“I think the world today is upside down. Everybody seems to be in such a terrible rush, anxious for greater development and greater riches and so on. There is much suffering because there is so very little love in homes and in family life. We have no time for our children, we have no time for each other; there is no time to enjoy each other. In the home begins the disruption of the peace of the world.” – Mother Teresa
Continuing with the fables of Aesop…
The Hare and the Tortoise
There was a hare who was rudely poking fun at a Tortoise for being so slow, and at the same time bragging about his own speed in running.
“All right, all right,” said the Tortoise, “let’s have a race and settle this thing. I’ll race you for five miles and bet I win.”
“Ho! ho!” said the Hare, “that is a bet.”
So they picked the Fox as a judge and off they went.
The Hare started off like the wind and was soon so far out in front he stopped and laughed and laughed while he waited for the slow old Tortoise to come into sight.
He waited so long and he thought he was so safely ahead that he said, “Well, I’ll just take a quick little nap here by the side of the road on this grass.” The grass was soft and comfortable and he fell sound asleep. The Tortoise, meanwhile, kept jogging along slowly but steadily without a stop.
When the hare woke, he jumped up with a start and streaked down the road, but he was too late. The slow old Tortoise was crossing the finish line and had won the race.
The Moral: Slow but sure is the quickest way in the long run.
Much has been written on the pace of our lives these days and our desire to slow down. Yet we ignore these longings of our hearts. We’ve convinced ourselves that we need to stay on the treadmill, or in the maze, and keep running faster else we get left behind. Depending upon which truth you have chosen to follow, this is a lie. You can disconnect your cable or satellite television. You can survive without a Smartphone. You don’t have to work all those extra hours.
We’re all journeying along a track. There is a finish line awaiting us all at the end. We can choose whether to run it as a sprint, a jog or a leisurely stroll.
You can choose how you wish to get to the finish line.
There is more to life. It depends upon where it is you are going and whose race you are running.
The latest dates, discoveries, inventions, societies, authors old and new,
My dinner, dress, associates, looks, compliments, dues,
The real or fancied indifference of some man or woman I love,
The sickness of one of my folks, or of myself, or ill-doing, or loss or lack of money, or depressions or exaltations;
Battles, the horrors of fratricidal war, the fever of doubtful news, the fitful events;
These come to me days and nights, and go from me again,
But they are not the Me myself. – from Leaves of Grass by Walt Whitman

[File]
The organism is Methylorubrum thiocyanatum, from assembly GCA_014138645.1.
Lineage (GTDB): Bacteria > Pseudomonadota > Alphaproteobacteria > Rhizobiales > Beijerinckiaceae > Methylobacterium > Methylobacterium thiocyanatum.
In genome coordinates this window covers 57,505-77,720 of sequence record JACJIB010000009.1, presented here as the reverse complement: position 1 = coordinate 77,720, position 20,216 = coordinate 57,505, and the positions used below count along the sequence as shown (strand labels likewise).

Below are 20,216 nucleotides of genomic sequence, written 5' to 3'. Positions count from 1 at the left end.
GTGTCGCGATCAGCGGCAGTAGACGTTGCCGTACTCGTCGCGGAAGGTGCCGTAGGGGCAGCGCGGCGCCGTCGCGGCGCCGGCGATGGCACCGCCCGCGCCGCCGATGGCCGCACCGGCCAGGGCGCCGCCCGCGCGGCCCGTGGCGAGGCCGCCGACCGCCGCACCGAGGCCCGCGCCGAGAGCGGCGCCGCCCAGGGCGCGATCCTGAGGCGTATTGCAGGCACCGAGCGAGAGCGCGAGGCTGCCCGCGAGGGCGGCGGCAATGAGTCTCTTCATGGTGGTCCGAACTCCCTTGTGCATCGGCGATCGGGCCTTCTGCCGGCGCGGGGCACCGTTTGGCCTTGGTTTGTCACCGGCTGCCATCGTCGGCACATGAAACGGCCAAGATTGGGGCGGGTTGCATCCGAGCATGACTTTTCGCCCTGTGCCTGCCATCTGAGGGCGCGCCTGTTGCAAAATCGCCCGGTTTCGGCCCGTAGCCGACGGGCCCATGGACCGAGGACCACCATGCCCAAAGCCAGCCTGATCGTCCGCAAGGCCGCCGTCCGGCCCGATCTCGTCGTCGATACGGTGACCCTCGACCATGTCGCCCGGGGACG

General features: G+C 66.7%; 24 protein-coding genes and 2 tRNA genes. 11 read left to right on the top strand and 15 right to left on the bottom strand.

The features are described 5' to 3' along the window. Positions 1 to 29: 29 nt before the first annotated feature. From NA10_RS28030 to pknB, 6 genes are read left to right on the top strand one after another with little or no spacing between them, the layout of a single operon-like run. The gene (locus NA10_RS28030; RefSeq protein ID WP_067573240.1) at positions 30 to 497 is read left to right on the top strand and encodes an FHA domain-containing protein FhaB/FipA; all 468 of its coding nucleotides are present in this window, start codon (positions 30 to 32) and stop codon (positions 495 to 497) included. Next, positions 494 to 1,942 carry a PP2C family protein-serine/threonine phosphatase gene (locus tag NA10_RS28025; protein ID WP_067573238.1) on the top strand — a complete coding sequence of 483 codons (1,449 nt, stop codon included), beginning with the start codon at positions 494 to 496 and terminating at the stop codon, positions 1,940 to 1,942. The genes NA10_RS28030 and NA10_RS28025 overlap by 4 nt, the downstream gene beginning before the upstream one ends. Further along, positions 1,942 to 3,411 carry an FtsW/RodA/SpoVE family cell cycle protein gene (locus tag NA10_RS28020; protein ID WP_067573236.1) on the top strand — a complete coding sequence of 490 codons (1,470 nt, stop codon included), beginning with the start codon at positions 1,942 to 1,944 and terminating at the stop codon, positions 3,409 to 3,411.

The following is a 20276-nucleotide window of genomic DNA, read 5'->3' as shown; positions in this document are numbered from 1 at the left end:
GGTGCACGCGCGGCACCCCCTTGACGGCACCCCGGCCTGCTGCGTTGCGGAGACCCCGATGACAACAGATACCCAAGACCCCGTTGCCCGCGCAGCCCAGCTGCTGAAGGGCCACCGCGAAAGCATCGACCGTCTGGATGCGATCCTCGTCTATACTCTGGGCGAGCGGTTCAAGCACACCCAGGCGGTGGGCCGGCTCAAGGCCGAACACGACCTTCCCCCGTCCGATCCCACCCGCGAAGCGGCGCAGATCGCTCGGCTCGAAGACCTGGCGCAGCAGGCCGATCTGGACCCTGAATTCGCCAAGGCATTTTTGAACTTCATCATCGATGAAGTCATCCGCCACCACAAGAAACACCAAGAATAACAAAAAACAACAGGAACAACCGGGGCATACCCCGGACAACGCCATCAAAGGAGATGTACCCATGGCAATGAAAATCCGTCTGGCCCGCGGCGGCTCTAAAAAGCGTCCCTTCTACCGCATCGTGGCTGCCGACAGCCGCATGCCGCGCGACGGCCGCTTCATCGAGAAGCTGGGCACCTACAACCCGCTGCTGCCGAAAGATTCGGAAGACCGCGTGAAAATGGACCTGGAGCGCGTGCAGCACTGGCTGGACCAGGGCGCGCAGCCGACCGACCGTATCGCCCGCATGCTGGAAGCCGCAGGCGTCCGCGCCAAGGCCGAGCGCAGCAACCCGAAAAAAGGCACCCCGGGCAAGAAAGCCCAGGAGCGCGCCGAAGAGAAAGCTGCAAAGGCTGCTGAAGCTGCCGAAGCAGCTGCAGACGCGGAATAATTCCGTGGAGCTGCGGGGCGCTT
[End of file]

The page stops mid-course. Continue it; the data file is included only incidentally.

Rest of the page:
I have found that when my brain is running a million miles an hour and have put several irons in the fire that my heart does the same. Too often my heart follows my head instead of the other way around. Yet it is ultimately the heart that must provide the circulation through the pumping of blood, energy, motivation and life that will fuel my race. If I am not careful to keep my heart focused and disciplined I will not only fail to get to the finish line I will get lost along the way. In chasing the world and its enticements I am no longer “the Me myself.”
It is also my experience that by running at the world’s pace we no longer make time to think. To contemplate. The results are bumper sticker slogans and internet memes. Twitter wars of 140 characters. We shout at and past each other. It is a colossal waste of precious time and bears no fruit.
On Monday morning I read these lines from The Imitation of the Sacred Heart of Jesus (pages 86-87):
When unguarded, it (the heart) slips forthwith away, it runs to and fro, it is carried toward different objects, according as it is swayed by different impulses of nature.
It is never at rest: when it escapes from one object, it is entangled in another. It is excited by curiosity, it is allured by cupidity, it is misled by vanity, it is defiled by pleasure, it is wasted by sadness, it is tortured by envy, it is disturbed by love and hatred, it is worried by its own misery, and by worrying itself it is broken down.
Thus is my heart busied, thus it is defiled, when I watch not over it, or when I am careless about it.
O Lord, how great the need of being vigilant! How great the need of guarding my heart! It must not only be made to stay at home in recollection, but it must also be kept busy, yet only with Thee or for Thee.
I must examine, then, by what it is impelled, whether by nature or by grace: how it acts, whether according to Thy good pleasure, or according to its own natural likings; what it has ultimately in view, Thee or itself.
And I must watch constantly, until my heart, in some manner, has grown accustomed, sweetly and courageously to follow, for love of Thee, the motion of grace.
Slow and steady.
The motion of grace.
This song was inspired by Walt Whitman’s poem Leaves of Grass and speaks to my heart.
A few light kisses, a few embraces, a reaching around of arms;
The play of shine and shade on the trees as the supple boughs wag;
The delight alone, or in the rush of the streets, or along the fields and hill-sides;
The feeling of health, the full-noon trill, the song of me rising from bed and meeting the sun. – from Leaves of Grass by Walt Whitman